Skip Navigation
NPR News
A NASA illustration comparing the newly discovered planets to Venus and Earth. Kepler-20e is slightly smaller than both Venus and Earth. Kepler-20f is slightly larger. (NASA/Ames/JPL-Caltech)

First 'Earth-Size Planets Beyond Our Solar System' Discovered

Dec 21, 2011

Share this

Explore this

Reported by

Mark Memmott

Calling it "the next important milestone in the ultimate search for planets like Earth," NASA has announced the discovery of "the first Earth-size planets orbiting a sun-like star outside our solar system."

Scientists don't think Kepler-20e and Kepler-20f, as the planets are now known, are habitable. Located about "1,000 light years away in the constellation Lyra," they are too close to their sun and would be "very hot, inhospitable worlds," NASA says.

But their discovery, "demonstrates for the first time that Earth-size planets exist around other stars, and that we are able to detect them," Francois Fressin of the Harvard-Smithsonian Center for Astrophysics in Cambridge, Mass., tells the space agency.

As The Associated Press says:

"Since it was launched in 2009, NASA's planet-hunting Kepler telescope has found evidence of dozens of possible Earth-sized planets. But Fressin's report is the first to provide confirmation, said Alan Boss of the Carnegie Institution for Science in Washington. He's a member of the Kepler science team but not an author of the paper."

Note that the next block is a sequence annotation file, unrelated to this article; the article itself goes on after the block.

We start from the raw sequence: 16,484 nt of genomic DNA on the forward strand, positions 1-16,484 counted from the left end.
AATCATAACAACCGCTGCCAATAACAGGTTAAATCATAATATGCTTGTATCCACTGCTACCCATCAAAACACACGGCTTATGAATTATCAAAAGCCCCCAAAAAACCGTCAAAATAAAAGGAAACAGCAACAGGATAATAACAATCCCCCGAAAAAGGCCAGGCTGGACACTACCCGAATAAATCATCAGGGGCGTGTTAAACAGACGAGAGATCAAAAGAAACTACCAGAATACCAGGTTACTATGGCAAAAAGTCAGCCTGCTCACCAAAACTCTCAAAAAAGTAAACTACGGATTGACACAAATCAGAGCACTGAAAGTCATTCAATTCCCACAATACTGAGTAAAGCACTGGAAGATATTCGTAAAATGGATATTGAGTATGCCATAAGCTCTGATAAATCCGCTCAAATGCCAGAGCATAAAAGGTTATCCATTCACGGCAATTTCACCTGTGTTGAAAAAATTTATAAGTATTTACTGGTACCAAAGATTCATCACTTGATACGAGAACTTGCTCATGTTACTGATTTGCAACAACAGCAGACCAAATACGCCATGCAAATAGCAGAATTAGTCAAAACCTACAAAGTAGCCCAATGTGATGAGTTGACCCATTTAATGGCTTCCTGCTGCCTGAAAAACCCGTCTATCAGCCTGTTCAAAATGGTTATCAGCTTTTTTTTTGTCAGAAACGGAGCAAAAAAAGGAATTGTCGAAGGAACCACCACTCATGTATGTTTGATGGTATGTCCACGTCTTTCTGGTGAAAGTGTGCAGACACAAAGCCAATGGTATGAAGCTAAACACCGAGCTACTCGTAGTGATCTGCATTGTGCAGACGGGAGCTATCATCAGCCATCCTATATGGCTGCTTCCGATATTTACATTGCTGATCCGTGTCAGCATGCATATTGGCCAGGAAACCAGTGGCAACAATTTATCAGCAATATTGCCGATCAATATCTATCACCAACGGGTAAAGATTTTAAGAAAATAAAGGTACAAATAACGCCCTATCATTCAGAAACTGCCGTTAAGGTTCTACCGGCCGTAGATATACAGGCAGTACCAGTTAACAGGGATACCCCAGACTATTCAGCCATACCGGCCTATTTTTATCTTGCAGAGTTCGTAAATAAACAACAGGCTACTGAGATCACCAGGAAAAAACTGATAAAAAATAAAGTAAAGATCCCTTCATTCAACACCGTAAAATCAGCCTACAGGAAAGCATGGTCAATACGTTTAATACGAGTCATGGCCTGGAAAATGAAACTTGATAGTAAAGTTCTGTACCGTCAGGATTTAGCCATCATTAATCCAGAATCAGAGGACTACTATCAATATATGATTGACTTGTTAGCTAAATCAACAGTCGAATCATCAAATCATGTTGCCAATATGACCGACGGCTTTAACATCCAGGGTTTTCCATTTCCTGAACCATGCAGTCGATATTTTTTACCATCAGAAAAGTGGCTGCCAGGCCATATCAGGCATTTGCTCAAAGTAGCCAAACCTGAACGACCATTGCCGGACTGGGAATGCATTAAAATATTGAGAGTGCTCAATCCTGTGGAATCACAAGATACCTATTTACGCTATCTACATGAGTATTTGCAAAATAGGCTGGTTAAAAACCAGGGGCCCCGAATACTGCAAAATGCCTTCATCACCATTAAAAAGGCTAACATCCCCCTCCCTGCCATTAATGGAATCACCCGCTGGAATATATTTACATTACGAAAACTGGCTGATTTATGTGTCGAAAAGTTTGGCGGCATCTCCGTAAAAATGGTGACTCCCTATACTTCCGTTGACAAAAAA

We've posted about some of the Kepler telescope's findings before, most recently the discovery of a planet that may be orbiting a star in the "habitable zone" that could sustain life. explains how scientists concluded they had found the two Earth-size planets:

"Fressin and his colleagues used NASA's Kepler space telescope, which noticed the tiny dips in the parent star's brightness when the planets passed in front of it, blocking some of its light (this is called the transit method). The researchers then used ground-based observatories to confirm that the planets actually exist by measuring minute wobbles in the star's position caused by gravitational tugs from its planets."

Copyright 2014 NPR. To see more, visit

Missing some content? Check the source: NPR
Copyright(c) 2014, NPR

Visitor comments


NCPR is supported by:

This is a Visitor-Supported website.